minor amendments is available.
simon3 on A Guide to Irelands Mountain Summits
MountainViews first book available online and in many bookshops.
As members will know, for over a decade, Mountainviews.ie has been providing unique information to hillwalkers on all aspects of exploring and enjoying Ireland's upland areas. It's been a collaborative effort by over 1000 of you, and currently contains over 6000 comments on 1057 mountains and hills on the island of Ireland ... ... Click here ...
Bulk sales to groups such as Scouts/ Guides: contact email@example.com for a discounted price.
Paul Tempan, with the assistance of volunteer Hannah Ní Shearcaigh has created pronunciation clips for hundreds of names of Kerry summits in both Irish and English.
You can see, or rather hear, some samples of these as here:
We hope to get the bulk of the Kerry pronunciation clips live on the website shortly.
If you are interested in helping, here is the volunteer brief: We are preparing pronunciation files for Irish and English names of the places that MountainViews features. If you are able to do this, preferably a native speaker and interested in helping please let us know. This project is coordinated by Paul Tempan. Contact: admin -at- mountainviews.ie
MountainViews now has 9498 comments about 1653 different
hills, mountains, island and coastal features out of the total in our current full list
(2202 on island of Ireland). We want to get a good gps track showing each of the
major ways to visit each
of these places and summits in Ireland. If you see an option to add a "Short Summary" then do
please consider creating one since another objective is to have a short summary for every summit
and island and coastal feature in Ireland. There's quite a few
opportunities for you to be the first to comment on a place, not so many on summits, however
lots of opportunities for islands and coastal features as we bring them out. We also have around
2700 shared GPS tracks, mostly in Ireland. Apart from a few popular areas, there is a need for
more routes in many different areas. Plain shared tracks without descriptions are welcome
however if you have time then do please add route descriptions with photos.
If you are contributing, please be careful to respect the interests of landowners.
Suggest access routes well away from houses, gardens or that could conceivably impact
farming activities. When walking, keep away from gardens or farm buildings. Use stiles
or gates wherever possible. Never do anything that could allow animals to roam where the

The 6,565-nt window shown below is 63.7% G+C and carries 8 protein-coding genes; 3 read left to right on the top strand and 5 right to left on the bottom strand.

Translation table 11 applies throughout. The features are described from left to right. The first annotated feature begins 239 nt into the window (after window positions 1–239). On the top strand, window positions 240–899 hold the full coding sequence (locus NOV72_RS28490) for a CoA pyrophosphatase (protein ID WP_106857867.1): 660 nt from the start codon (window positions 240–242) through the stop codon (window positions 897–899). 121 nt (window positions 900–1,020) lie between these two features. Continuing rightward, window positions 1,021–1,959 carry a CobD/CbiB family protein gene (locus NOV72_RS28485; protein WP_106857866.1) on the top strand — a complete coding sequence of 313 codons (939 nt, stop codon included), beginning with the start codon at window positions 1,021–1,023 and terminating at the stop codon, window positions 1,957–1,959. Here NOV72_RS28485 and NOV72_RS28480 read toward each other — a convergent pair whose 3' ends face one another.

farmer did not intend. Ask permission where appropriate.
Take care if parking and do not obstruct roads, lanes and field entrances to access by
farm machinery, which can be large. Exercise your dog in parks or forests but avoid
countryside or open hillside where they may worry sheep.
Report suspicious activity to the police forces, as below.
If your car is broken into in an upland area report it to the PSNI or Gardai as this
will help them be aware of the issue and tackle it in future. Store the numbers. In
Northern Ireland use the PSNI non-emergency number 0845 600 8000. In the Republic you
can find the local Garda District HQs phone numbers at www.garda.ie/Stations/Default.aspx.
Specifically for the hotspot of Wicklow: the Garda Divisional Headquarters in Bray is 01
If you hear of a problem area or route, write it up in MountainViews
which does everyone a service.
Report rubbish tipping in the Republic - ring EPA hotline 1850 365 121
Report recreational quads in national park area (in which they are banned). They are
also banned in the Mournes. For Wicklow please phone the Duty Ranger: 087-9803899 or the
office during office hours Telephone: +353-404-45800. For the Mournes ring the PSNI (as
above) or contact Mournes Heritage Trust. Put these numbers in your phone, take regs
etc. Let MV know of contact numbers for other areas.
If you have visited some of the less well known places, we would appreciate a place
rating and also "Improve Grid Ref" for summits and other places.
If you find errors in the basic information about places such as in their names, their
heights, county name etc please use the "Propose Places Database Change" option.
If we can, let's make MV have more than one route up a summit or to a place so as to
reduce the tendency for paths to appear. Your grid refs in comments for different
starting points show up on MountainViews maps as well as shared GPS tracks.
Visit the MountainViews Facebook page.
Visit the Challenge Walks Ireland page (jointly managed by MountainViews)
Editor: Simon Stewart, Homepage:
Assistant editors: Colin Murphy, David Owens
Summit comment reviews: David Murphy
Challenge Info: Jim Holmes
Track reviews: Peter Walker
Book reviews: Aidan Dillon, Peter Walker, Mel O'Hara
Videography: Peter Walker
Graphics design advice & cartoons: madfrankie
Development & support volunteers: Vanush "Misha" Paturyan, Mike Griffin